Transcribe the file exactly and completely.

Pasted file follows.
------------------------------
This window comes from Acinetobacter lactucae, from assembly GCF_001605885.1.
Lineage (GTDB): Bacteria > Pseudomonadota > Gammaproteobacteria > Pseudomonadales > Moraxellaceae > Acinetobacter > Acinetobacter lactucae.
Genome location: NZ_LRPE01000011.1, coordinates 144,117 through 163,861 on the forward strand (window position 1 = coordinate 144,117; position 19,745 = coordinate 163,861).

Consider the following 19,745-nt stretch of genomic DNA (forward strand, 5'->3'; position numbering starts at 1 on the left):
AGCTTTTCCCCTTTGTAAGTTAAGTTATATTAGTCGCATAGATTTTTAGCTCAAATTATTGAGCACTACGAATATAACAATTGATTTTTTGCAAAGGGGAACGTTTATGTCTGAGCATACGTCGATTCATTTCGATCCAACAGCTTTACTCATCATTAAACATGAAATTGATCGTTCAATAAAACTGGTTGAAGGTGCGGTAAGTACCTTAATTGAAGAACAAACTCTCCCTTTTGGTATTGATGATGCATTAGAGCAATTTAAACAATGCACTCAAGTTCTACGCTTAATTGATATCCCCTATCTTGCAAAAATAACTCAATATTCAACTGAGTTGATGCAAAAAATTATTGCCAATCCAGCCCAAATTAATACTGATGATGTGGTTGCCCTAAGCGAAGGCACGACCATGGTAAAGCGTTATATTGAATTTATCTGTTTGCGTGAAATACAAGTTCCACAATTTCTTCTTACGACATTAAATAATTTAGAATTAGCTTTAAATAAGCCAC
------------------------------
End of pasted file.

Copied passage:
This window comes from Acinetobacter lactucae, from assembly GCF_001605885.1.
Lineage (GTDB): Bacteria > Pseudomonadota > Gammaproteobacteria > Pseudomonadales > Moraxellaceae > Acinetobacter > Acinetobacter lactucae.
Genome location: NZ_LRPE01000011.1, coordinates 144,117 through 163,861 on the forward strand (window position 1 = coordinate 144,117; position 19,745 = coordinate 163,861).

Consider the following 19,745-nt stretch of genomic DNA (forward strand, 5'->3'; position numbering starts at 1 on the left):
AGCTTTTCCCCTTTGTAAGTTAAGTTATATTAGTCGCATAGATTTTTAGCTCAAATTATTGAGCACTACGAATATAACAATTGATTTTTTGCAAAGGGGAACGTTTATGTCTGAGCATACGTCGATTCATTTCGATCCAACAGCTTTACTCATCATTAAACATGAAATTGATCGTTCAATAAAACTGGTTGAAGGTGCGGTAAGTACCTTAATTGAAGAACAAACTCTCCCTTTTGGTATTGATGATGCATTAGAGCAATTTAAACAATGCACTCAAGTTCTACGCTTAATTGATATCCCCTATCTTGCAAAAATAACTCAATATTCAACTGAGTTGATGCAAAAAATTATTGCCAATCCAGCCCAAATTAATACTGATGATGTGGTTGCCCTAAGCGAAGGCACGACCATGGTAAAGCGTTATATTGAATTTATCTGTTTGCGTGAAATACAAGTTCCACAATTTCTTCTTACGACATTAAATAATTTAGAATTAGCTTTAAATAAGCCAC